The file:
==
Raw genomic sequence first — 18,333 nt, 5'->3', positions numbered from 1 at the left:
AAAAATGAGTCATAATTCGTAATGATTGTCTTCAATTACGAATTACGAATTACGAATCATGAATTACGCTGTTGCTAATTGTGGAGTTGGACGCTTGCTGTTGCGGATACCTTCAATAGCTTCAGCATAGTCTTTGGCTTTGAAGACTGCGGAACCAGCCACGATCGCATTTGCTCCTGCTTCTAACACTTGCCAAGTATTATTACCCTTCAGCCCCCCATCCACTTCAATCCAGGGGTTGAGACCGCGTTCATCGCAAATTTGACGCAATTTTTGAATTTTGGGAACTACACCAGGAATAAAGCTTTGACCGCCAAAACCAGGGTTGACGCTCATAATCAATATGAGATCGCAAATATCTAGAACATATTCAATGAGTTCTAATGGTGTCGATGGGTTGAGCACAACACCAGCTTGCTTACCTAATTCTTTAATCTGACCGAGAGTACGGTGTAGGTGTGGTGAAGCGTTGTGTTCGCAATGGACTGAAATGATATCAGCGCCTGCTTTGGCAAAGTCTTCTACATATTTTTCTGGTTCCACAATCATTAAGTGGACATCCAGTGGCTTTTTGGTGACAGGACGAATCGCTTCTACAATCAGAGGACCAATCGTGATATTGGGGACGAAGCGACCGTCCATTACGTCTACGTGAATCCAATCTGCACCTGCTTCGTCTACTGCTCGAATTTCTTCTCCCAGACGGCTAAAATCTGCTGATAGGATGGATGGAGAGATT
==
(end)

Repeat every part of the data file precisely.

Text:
Raw genomic sequence first — 18,333 nt, 5'->3', positions numbered from 1 at the left:
AAAAATGAGTCATAATTCGTAATGATTGTCTTCAATTACGAATTACGAATTACGAATCATGAATTACGCTGTTGCTAATTGTGGAGTTGGACGCTTGCTGTTGCGGATACCTTCAATAGCTTCAGCATAGTCTTTGGCTTTGAAGACTGCGGAACCAGCCACGATCGCATTTGCTCCTGCTTCTAACACTTGCCAAGTATTATTACCCTTCAGCCCCCCATCCACTTCAATCCAGGGGTTGAGACCGCGTTCATCGCAAATTTGACGCAATTTTTGAATTTTGGGAACTACACCAGGAATAAAGCTTTGACCGCCAAAACCAGGGTTGACGCTCATAATCAATATGAGATCGCAAATATCTAGAACATATTCAATGAGTTCTAATGGTGTCGATGGGTTGAGCACAACACCAGCTTGCTTACCTAATTCTTTAATCTGACCGAGAGTACGGTGTAGGTGTGGTGAAGCGTTGTGTTCGCAATGGACTGAAATGATATCAGCGCCTGCTTTGGCAAAGTCTTCTACATATTTTTCTGGTTCCACAATCATTAAGTGGACATCCAGTGGCTTTTTGGTGACAGGACGAATCGCTTCTACAATCAGAGGACCAATCGTGATATTGGGGACGAAGCGACCGTCCATTACGTCTACGTGAATCCAATCTGCACCTGCTTCGTCTACTGCTCGAATTTCTTCTCCCAGACGGCTAAAATCTGCTGATAGGATGGATGGAGAGATT